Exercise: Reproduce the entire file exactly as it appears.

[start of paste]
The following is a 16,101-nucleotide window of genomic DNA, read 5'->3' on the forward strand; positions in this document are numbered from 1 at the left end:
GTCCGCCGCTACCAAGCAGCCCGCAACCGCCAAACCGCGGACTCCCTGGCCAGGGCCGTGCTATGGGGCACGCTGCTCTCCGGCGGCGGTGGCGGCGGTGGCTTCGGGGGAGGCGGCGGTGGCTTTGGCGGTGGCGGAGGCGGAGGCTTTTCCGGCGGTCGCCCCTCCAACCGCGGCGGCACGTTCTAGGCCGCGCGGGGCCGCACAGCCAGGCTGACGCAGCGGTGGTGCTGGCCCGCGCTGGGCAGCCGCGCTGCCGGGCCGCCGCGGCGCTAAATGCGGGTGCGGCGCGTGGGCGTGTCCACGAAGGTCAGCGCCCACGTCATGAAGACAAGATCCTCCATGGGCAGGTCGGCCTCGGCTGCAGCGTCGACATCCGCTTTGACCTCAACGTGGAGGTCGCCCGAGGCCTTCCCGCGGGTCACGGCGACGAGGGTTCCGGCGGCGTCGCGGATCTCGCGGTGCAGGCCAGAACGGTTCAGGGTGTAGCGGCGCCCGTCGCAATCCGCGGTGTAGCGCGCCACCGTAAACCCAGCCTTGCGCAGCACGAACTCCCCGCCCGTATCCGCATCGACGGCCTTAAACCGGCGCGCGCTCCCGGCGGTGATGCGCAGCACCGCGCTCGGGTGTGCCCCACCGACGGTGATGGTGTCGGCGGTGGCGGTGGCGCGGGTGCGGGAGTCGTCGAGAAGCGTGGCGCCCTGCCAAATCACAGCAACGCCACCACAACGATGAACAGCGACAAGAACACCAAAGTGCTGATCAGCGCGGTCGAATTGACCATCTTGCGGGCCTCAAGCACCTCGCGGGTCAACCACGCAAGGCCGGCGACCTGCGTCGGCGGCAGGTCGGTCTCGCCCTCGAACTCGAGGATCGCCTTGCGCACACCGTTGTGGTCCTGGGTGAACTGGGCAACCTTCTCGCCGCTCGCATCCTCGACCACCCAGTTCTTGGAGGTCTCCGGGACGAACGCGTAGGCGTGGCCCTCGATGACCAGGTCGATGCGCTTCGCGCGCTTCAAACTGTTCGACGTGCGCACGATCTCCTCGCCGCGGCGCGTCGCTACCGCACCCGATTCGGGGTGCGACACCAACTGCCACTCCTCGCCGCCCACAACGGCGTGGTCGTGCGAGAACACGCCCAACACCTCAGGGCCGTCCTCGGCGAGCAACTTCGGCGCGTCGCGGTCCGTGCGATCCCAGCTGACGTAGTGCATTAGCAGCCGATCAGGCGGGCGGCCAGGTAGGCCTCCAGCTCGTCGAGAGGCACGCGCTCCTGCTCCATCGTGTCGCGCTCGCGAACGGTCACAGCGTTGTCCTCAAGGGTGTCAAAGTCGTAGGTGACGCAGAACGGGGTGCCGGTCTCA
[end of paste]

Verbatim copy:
The following is a 16,101-nucleotide window of genomic DNA, read 5'->3' on the forward strand; positions in this document are numbered from 1 at the left end:
GTCCGCCGCTACCAAGCAGCCCGCAACCGCCAAACCGCGGACTCCCTGGCCAGGGCCGTGCTATGGGGCACGCTGCTCTCCGGCGGCGGTGGCGGCGGTGGCTTCGGGGGAGGCGGCGGTGGCTTTGGCGGTGGCGGAGGCGGAGGCTTTTCCGGCGGTCGCCCCTCCAACCGCGGCGGCACGTTCTAGGCCGCGCGGGGCCGCACAGCCAGGCTGACGCAGCGGTGGTGCTGGCCCGCGCTGGGCAGCCGCGCTGCCGGGCCGCCGCGGCGCTAAATGCGGGTGCGGCGCGTGGGCGTGTCCACGAAGGTCAGCGCCCACGTCATGAAGACAAGATCCTCCATGGGCAGGTCGGCCTCGGCTGCAGCGTCGACATCCGCTTTGACCTCAACGTGGAGGTCGCCCGAGGCCTTCCCGCGGGTCACGGCGACGAGGGTTCCGGCGGCGTCGCGGATCTCGCGGTGCAGGCCAGAACGGTTCAGGGTGTAGCGGCGCCCGTCGCAATCCGCGGTGTAGCGCGCCACCGTAAACCCAGCCTTGCGCAGCACGAACTCCCCGCCCGTATCCGCATCGACGGCCTTAAACCGGCGCGCGCTCCCGGCGGTGATGCGCAGCACCGCGCTCGGGTGTGCCCCACCGACGGTGATGGTGTCGGCGGTGGCGGTGGCGCGGGTGCGGGAGTCGTCGAGAAGCGTGGCGCCCTGCCAAATCACAGCAACGCCACCACAACGATGAACAGCGACAAGAACACCAAAGTGCTGATCAGCGCGGTCGAATTGACCATCTTGCGGGCCTCAAGCACCTCGCGGGTCAACCACGCAAGGCCGGCGACCTGCGTCGGCGGCAGGTCGGTCTCGCCCTCGAACTCGAGGATCGCCTTGCGCACACCGTTGTGGTCCTGGGTGAACTGGGCAACCTTCTCGCCGCTCGCATCCTCGACCACCCAGTTCTTGGAGGTCTCCGGGACGAACGCGTAGGCGTGGCCCTCGATGACCAGGTCGATGCGCTTCGCGCGCTTCAAACTGTTCGACGTGCGCACGATCTCCTCGCCGCGGCGCGTCGCTACCGCACCCGATTCGGGGTGCGACACCAACTGCCACTCCTCGCCGCCCACAACGGCGTGGTCGTGCGAGAACACGCCCAACACCTCAGGGCCGTCCTCGGCGAGCAACTTCGGCGCGTCGCGGTCCGTGCGATCCCAGCTGACGTAGTGCATTAGCAGCCGATCAGGCGGGCGGCCAGGTAGGCCTCCAGCTCGTCGAGAGGCACGCGCTCCTGCTCCATCGTGTCGCGCTCGCGAACGGTCACAGCGTTGTCCTCAAGGGTGTCAAAGTCGTAGGTGACGCAGAACGGGGTGCCGGTCTCA